FOUND HEREImmune mechanisms contribute to cerebral ischemic injury. Therapeutic immunosuppressive options are limited due to systemic side effects. We attempted to achieve immunosuppression in the brain through oral tolerance to myelin basic protein (MBP). Lewis rats were fed low-dose bovine MBP or ovalbumin (1 mg, five times) before 3 h of middle cerebral artery occlusion (MCAO). A third group of animals was sensitized to MBP but did not survive the post-stroke period. Infarct size at 24 and 96 h after ischemia was significantly less in tolerized animals. Tolerance to MBP was confirmed in vivo by a decrease in delayed-type hypersensitivity to MBP. Systemic immune responses, characterized in vitro by spleen cell proliferation to Con A, lipopolysaccharide, and MBP, again confirmed antigen-specific immunologic tolerance. Immunohistochemistry revealed transforming growth factor β1 production by T cells in the brains of tolerized but not control animals. Systemic transforming growth factor β1 levels were equivalent in both groups. Corticosterone levels 24 h after surgery were elevated in all sham-operated animals and ischemic control animals but not in ischemic tolerized animals. These results demonstrate that antigen-specific modulation of the immune response decreases infarct size after focal cerebral ischemia and that sensitization to the same antigen may actually worsen outcome.
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Background: Ischemic injury to the central nervous system causes cellular activation and disintegration, leading to release of cell-type–specific proteins into the cerebrospinal fluid (CSF). We investigated CSF concentrations of myelin basic protein (MBP), glial fibrillary astrocytic protein (GFAP), the calcium-binding protein S100B, and neuron-specific enolase (NSE) in acute ischemic stroke patients and their relation to initial stroke severity, stroke location, and long-term stroke outcome.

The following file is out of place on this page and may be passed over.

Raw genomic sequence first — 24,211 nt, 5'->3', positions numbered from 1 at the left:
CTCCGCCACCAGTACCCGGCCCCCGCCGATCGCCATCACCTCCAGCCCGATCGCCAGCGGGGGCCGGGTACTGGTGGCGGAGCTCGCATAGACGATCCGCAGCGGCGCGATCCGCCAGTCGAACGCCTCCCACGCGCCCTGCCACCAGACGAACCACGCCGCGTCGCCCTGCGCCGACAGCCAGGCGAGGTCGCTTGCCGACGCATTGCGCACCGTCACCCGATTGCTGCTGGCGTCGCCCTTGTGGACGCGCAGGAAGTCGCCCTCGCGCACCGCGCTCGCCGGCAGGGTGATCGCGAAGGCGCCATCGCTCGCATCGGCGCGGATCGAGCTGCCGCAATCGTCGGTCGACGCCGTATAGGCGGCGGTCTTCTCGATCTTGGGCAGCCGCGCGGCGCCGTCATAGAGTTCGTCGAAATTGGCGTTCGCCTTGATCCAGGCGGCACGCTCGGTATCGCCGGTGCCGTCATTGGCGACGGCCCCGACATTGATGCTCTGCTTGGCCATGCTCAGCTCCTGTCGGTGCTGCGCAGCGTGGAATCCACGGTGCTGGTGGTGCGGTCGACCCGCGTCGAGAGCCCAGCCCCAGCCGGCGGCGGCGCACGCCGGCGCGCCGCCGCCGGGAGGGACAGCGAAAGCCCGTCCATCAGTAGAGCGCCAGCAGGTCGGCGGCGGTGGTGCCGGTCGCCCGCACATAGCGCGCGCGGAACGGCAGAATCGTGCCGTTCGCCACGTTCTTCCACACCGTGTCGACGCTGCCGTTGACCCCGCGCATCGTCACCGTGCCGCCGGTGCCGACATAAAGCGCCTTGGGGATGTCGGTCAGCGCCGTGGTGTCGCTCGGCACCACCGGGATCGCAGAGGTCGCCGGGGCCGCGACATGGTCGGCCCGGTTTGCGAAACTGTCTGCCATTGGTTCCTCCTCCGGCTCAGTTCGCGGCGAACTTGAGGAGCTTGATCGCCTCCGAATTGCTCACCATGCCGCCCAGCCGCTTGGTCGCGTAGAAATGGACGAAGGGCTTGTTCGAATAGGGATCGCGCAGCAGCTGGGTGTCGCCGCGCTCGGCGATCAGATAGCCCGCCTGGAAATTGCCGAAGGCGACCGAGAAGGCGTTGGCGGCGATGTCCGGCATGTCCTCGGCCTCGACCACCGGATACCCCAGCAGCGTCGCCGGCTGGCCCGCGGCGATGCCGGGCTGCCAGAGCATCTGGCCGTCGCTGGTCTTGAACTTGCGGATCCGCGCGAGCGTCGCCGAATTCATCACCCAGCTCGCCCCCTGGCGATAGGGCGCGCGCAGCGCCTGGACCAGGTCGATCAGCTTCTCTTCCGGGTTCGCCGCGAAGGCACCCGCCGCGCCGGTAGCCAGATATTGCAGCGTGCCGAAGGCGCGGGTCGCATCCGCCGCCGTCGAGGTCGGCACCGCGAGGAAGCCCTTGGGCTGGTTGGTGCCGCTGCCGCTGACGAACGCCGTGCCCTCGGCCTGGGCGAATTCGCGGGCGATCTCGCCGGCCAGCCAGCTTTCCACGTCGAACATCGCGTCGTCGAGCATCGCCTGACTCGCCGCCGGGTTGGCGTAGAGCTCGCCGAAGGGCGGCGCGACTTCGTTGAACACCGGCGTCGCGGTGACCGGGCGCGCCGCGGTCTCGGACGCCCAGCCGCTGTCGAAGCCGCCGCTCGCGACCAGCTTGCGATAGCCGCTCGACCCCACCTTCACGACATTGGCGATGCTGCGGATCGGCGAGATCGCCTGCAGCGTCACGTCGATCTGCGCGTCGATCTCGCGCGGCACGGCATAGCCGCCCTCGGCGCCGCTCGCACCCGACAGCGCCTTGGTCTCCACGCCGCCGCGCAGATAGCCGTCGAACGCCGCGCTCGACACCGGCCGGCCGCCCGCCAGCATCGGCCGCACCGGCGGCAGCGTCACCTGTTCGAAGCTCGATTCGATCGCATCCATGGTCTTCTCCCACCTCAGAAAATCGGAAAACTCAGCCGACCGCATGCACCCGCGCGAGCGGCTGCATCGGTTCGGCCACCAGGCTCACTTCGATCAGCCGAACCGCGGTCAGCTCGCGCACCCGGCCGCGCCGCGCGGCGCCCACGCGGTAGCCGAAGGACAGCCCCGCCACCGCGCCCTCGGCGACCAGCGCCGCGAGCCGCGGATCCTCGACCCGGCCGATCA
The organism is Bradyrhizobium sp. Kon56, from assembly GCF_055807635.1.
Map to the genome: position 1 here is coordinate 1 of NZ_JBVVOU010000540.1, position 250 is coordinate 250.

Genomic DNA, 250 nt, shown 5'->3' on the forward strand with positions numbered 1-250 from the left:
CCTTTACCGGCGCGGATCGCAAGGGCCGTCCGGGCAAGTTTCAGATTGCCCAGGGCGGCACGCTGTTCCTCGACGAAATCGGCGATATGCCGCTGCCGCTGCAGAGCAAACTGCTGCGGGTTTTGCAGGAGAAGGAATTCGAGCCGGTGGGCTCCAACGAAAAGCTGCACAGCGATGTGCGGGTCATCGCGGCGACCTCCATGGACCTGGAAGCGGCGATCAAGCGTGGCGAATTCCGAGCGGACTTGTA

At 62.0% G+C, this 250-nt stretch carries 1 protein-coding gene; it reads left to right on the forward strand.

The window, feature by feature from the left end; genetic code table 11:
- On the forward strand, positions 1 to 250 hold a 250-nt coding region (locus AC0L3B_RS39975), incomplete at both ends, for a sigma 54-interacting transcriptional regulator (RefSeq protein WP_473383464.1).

Methods: CSF concentrations of MBP, GFAP, S100B, and NSE were assessed in 89 stroke patients on admission (mean 8.7 h after stroke onset) and in 35 controls. We evaluated the relation between CSF concentrations and (a) stroke severity (NIH Stroke Scale [NIHSS] score on admission, infarct volume), (b) stroke location, and (c) stroke outcome (modified Rankin Scale [mRS] score at month 3).
Results: MBP concentration was significantly higher in subcortical than in cortical infarcts (median MBP, 1.18 vs 0.66 µg/L, P < 0.001). GFAP and S100B concentrations correlated with the NIHSS score on admission (GFAP, R = 0.35, P = 0.001; S100B, R = 0.29, P = 0.006), infarct volume (GFAP, R = 0.34, P = 0.001; S100B, R = 0.28, P = 0.008), and mRS score at month 3 (R = 0.42, P < 0.001 and R = 0.28, P = 0.007). Concentrations of NSE did not correlate with stroke characteristics.
Conclusions: MBP, GFAP, S100B, and NSE display relevant differences in cellular and subcellular origins, which are reflected in their relation to stroke characteristics. MBP is a marker for infarct location. GFAP and S100B correlate with stroke severity and outcome.
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